Lake Minnetonka is well-known to boaters in the Minneapolis-Saint Paul Metropolitan Area. But fewer people are aware of the spectacular garden that hides just beyond the shore.
With 16 acres of formal plantings and manicured grounds along the lake, Noerenberg Gardens may the loveliest spot along this upscale lake.
A late summer tour of Noerenberg Gardens
With a wide variety of gardens and plants, Noerenberg Gardens offers beautiful flowers throughout the year.
The property was once the estate of Frederick Noerenberg, the founder of the Grain Belt Brewery. It was left to the Three Rivers Park District by the family, subject to a number of conditions, including the removal of the original Queen Anne home. Today, a memorial arbor marks where the house once stood and the redesigned gardens share the site with the original boathouse (perfect for viewing the lake on a hot day) and the garage (now serving as a maintenance shed).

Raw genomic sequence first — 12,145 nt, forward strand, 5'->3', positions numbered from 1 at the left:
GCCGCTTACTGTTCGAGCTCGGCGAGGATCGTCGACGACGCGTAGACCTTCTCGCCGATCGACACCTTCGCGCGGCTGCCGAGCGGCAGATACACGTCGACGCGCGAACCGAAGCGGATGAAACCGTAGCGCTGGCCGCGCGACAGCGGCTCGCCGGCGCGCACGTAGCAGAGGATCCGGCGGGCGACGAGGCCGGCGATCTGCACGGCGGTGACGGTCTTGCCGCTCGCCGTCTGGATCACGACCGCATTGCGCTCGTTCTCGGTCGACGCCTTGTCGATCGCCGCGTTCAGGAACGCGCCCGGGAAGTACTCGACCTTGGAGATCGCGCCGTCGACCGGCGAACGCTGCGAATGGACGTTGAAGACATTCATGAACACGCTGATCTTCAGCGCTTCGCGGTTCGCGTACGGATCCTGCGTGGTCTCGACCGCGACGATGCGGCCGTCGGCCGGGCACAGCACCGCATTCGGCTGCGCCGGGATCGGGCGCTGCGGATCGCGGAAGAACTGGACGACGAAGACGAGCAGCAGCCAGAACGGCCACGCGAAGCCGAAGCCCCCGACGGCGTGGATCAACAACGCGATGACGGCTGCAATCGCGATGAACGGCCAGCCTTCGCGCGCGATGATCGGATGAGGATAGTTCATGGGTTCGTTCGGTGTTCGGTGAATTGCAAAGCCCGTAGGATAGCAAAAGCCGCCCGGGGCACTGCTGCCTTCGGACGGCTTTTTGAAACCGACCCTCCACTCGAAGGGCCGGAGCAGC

I was particularly impressed by the sunny formal gardens with their elegant grasses and butterfly-friendly flowers, all of which seem to be at their finest right now.
Plan your visit to Noerenberg Gardens
Noerenberg Gardens is located in Orono, Minnesota, along Crystal Bay on Lake Minnetonka.
Visitors are welcome between May and October. The garden is open every day, However, if you are traveling from a distance, check first to be sure there isn’t a wedding or other event occurring in the garden.
The garden is operated by the Three Rivers Park District. Although technically part of the park system, the garden has fairly strict rules. Don’t think about having a big beach party here – food and beverages are not allowed. Besides, swimming, boating, and dogs aren’t allowed in the garden either!
Nor are there any services available in the garden, no gift shop or cafe. And, when I visited in 2012, the on-site “restroom” was a porta-potty, although perhaps that has changed as more weddings are held here.
Parking is available at the garden. However, the Dakota Rail Trail is nearby, so it is pretty accessible by bicycle.
Additional information on this (and other public gardens in Minnesota) can be found on the University of Minnesota’s very informative Public Gardens of Minnesota website.
Parts of this post were originally published in August 2012.
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